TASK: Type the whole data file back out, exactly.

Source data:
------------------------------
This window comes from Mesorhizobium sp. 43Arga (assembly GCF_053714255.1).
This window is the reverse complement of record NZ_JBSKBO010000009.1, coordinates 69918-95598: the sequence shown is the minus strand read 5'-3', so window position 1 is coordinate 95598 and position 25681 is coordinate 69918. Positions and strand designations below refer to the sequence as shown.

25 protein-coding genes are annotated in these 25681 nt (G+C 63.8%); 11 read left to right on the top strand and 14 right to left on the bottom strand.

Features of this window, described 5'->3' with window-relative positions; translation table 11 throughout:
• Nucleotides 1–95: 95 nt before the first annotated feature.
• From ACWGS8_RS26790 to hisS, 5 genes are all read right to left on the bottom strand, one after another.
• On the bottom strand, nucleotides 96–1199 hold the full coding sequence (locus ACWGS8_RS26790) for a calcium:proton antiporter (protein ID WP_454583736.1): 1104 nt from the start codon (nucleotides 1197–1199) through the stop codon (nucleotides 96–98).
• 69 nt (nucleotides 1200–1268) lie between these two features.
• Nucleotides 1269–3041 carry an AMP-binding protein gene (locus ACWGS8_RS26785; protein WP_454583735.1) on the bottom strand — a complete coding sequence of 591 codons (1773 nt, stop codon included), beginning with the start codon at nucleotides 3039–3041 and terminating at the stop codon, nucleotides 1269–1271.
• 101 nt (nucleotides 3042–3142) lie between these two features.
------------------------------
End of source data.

This window comes from Mesorhizobium sp. 43Arga (assembly GCF_053714255.1).
This window is the reverse complement of record NZ_JBSKBO010000009.1, coordinates 69918-95598: the sequence shown is the minus strand read 5'-3', so window position 1 is coordinate 95598 and position 25681 is coordinate 69918. Positions and strand designations below refer to the sequence as shown.

25 protein-coding genes are annotated in these 25681 nt (G+C 63.8%); 11 read left to right on the top strand and 14 right to left on the bottom strand.

Features of this window, described 5'->3' with window-relative positions; translation table 11 throughout:
• Nucleotides 1–95: 95 nt before the first annotated feature.
• From ACWGS8_RS26790 to hisS, 5 genes are all read right to left on the bottom strand, one after another.
• On the bottom strand, nucleotides 96–1199 hold the full coding sequence (locus ACWGS8_RS26790) for a calcium:proton antiporter (protein ID WP_454583736.1): 1104 nt from the start codon (nucleotides 1197–1199) through the stop codon (nucleotides 96–98).
• 69 nt (nucleotides 1200–1268) lie between these two features.
• Nucleotides 1269–3041 carry an AMP-binding protein gene (locus ACWGS8_RS26785; protein WP_454583735.1) on the bottom strand — a complete coding sequence of 591 codons (1773 nt, stop codon included), beginning with the start codon at nucleotides 3039–3041 and terminating at the stop codon, nucleotides 1269–1271.
• 101 nt (nucleotides 3042–3142) lie between these two features.